• A UK-based study earlier this month concluded sufferers of these linked disorders continue to have a raised mortality rate - and, not merely from self-harm. Might these illnesses be associated with increased risk of other hereditary conditions, e.g. cardiovascular disease?
  • Has this research raised any new questions about bipolar disorder, schizophrenia, or both?

Thanks in advance for your time, and congratulations on the research, which looks to be a big step forwards.

Iain Macdonald
Wikinews administrator and accredited reporter

Interview transcriptEdit

As you might expect, quote marks denote exact utterances and the rest is paraphrase. I typed notes as I spoke with him, then typed them up properly after getting off the phone.

There is a silly typo in these, in which I've typed the wrong word; "druggable treatments" should of course be "druggable targets". I'd just change it but this has already gone through scoop.

How reliable would you consider the results of the study?

“Very reliable because of the sample size; that should provide robust results… [we] have worked with much a larger sample than before.”

Could this lead to potential new treatments for either of the disorders?

“We hope that this result will do it but we cannot be sure of that… One of the goals of genetic research is to find druggable treatments.”

“Current treatment is not satisfactory” because it does not always work and has “side effects”

Aim is to “find treatments at the root of the problem”.

No evidence it is druggable

Calcium channel genetic code looks like a potentially druggable target.

How strongly does the presence of two common "genetic loci" support the theory that the disorders are linked?

“It is an excellent demonstration, because you have the same chains that are common to both disorders, in fact not just the same chains but also the same alleles”

Extent of relationship unknown [he was keen to stress this point – they may be linked, but how linked?]

Is the cost of such large studies prohibitive? How difficult or easy was it to secure funding?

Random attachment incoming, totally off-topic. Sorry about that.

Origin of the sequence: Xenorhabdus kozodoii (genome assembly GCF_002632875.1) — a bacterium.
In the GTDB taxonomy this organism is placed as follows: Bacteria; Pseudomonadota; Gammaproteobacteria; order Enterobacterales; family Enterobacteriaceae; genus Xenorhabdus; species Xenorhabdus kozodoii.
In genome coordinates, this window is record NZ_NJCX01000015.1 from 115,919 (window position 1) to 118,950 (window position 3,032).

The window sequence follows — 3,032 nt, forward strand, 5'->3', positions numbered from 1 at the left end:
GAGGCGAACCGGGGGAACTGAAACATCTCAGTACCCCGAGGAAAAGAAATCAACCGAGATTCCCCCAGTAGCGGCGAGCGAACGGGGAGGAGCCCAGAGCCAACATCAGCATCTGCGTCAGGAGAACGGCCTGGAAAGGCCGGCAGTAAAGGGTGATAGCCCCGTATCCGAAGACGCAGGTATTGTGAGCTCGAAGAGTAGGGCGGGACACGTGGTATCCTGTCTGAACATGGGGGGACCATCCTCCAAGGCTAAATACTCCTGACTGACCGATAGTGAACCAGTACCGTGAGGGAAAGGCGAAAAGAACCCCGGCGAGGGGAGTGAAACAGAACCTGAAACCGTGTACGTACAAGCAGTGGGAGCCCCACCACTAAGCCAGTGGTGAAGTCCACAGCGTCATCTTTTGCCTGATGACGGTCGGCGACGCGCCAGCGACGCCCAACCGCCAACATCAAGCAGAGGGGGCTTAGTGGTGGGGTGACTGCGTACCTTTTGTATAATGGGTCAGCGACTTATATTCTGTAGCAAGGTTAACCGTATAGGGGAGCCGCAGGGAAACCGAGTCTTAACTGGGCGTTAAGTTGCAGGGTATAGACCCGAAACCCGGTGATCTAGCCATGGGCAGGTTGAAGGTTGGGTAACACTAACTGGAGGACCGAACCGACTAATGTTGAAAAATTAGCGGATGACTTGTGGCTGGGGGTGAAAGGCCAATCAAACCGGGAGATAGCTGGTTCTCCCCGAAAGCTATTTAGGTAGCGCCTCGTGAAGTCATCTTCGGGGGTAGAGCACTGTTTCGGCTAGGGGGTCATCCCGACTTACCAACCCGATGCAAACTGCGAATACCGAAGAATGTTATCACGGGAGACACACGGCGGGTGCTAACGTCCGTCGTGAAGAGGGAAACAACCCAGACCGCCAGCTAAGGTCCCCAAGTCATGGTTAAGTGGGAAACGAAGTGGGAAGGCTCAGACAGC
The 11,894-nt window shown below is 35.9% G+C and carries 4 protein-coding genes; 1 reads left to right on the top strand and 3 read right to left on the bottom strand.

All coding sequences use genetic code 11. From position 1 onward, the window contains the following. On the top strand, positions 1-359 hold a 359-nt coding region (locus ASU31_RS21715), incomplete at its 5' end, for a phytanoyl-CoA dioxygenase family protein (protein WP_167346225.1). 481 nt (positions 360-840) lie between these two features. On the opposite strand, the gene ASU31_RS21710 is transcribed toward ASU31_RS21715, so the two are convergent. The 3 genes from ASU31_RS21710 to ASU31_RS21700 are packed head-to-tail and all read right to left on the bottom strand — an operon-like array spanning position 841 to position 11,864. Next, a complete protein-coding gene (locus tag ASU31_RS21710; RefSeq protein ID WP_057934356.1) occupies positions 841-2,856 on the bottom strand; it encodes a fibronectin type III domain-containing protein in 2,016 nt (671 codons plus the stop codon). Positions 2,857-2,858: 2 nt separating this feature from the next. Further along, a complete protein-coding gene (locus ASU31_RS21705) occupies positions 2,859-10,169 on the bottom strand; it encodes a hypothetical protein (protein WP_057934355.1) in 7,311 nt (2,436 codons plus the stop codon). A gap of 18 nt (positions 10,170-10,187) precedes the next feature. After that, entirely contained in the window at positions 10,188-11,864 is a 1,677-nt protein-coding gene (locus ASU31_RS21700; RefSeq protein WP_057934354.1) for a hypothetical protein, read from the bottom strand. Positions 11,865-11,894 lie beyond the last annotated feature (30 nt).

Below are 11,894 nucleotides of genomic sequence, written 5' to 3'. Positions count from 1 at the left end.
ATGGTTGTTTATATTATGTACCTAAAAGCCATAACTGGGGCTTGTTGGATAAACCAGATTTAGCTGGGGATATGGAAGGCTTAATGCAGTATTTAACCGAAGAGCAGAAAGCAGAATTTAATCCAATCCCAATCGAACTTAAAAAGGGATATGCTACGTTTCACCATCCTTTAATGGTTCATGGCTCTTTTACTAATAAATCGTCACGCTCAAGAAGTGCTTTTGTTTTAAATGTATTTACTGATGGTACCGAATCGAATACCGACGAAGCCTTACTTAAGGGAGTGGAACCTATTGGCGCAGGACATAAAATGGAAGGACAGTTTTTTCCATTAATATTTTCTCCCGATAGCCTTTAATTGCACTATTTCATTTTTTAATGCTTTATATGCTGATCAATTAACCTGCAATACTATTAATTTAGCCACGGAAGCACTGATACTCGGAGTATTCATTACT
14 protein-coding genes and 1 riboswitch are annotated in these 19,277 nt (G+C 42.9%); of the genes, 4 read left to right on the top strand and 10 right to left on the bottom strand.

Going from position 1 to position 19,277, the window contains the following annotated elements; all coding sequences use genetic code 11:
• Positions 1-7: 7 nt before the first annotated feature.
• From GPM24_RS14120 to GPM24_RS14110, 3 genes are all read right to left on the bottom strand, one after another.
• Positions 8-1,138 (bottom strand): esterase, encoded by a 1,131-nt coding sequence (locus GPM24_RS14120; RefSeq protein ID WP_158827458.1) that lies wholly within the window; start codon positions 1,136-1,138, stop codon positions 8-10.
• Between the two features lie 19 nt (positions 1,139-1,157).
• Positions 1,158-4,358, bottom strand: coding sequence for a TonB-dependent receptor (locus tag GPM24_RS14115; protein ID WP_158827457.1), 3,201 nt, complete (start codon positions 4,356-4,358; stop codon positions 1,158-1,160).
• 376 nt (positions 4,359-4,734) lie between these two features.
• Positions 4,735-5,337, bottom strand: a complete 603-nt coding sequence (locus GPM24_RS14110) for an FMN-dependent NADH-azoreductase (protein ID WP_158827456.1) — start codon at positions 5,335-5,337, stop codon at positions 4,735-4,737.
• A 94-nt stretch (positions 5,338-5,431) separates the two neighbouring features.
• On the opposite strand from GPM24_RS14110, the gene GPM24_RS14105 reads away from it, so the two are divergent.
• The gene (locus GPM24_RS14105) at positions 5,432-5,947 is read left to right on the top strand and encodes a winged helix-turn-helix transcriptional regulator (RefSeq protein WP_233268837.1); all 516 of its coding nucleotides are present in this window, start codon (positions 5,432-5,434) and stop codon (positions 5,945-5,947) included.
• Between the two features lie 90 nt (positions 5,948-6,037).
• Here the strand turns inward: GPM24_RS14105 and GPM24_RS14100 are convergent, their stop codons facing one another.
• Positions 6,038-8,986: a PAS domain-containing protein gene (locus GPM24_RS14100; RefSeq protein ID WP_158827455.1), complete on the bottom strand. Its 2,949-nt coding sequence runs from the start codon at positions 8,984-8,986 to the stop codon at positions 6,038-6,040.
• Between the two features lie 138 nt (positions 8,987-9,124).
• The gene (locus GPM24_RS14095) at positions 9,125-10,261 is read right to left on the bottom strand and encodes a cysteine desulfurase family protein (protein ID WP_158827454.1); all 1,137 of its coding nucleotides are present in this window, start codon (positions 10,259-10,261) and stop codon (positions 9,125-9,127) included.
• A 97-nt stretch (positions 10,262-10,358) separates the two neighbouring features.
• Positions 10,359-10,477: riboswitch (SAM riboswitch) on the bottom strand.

“The research budget is not growing, which makes it difficult…”

Bodies in US and Europe aware of the importance of such research.

“It is not prohibitive because of the benefits.” Note; this sentence was begun with some variation upon ‘I think’.

“I think that it was money well invested” and “very well spent for the future”

These are highly variable and complex disorders. Do you think this could be explained by different genetic factors being at play in different cases? Might this be a good target for future research?

A UK-based study earlier this month concluded sufferers of these linked disorders continue to have a raised mortality rate - and, not merely from self-harm. Might these illnesses be associated with increased risk of other hereditary conditions, e.g. cardiovascular disease?

[though posed separately, he elected to answer these jointly]

We don’t have an answer yet. One distinction on genetic factors: “We will have the answer, probably, only when we sequence the whole genome.”

People will have many different variations.

Relationship between genotype and phenotype unclear.

“We know very little of the genetic architecture of schizophrenia and” other disorders.

Has this research raised any new questions about bipolar disorder, schizophrenia, or both?

“Yes for schizophrenia”; what is “interesting”: the significant loci identified were “not part of the pre-existant hypothesis.” [NOTE: Although he was careful to avoid saying the same for bipolar, he did recommend a researcher to contact on that subject – Pamela Sklar of Mount Sinai School of Medicine. I’ve already emailed her…]

Did not find dopamine receptors involved. Current drug treatments target dopamine receptors.

“Provocative data”: suggesting schizophrenia is to do with “chain regulation”.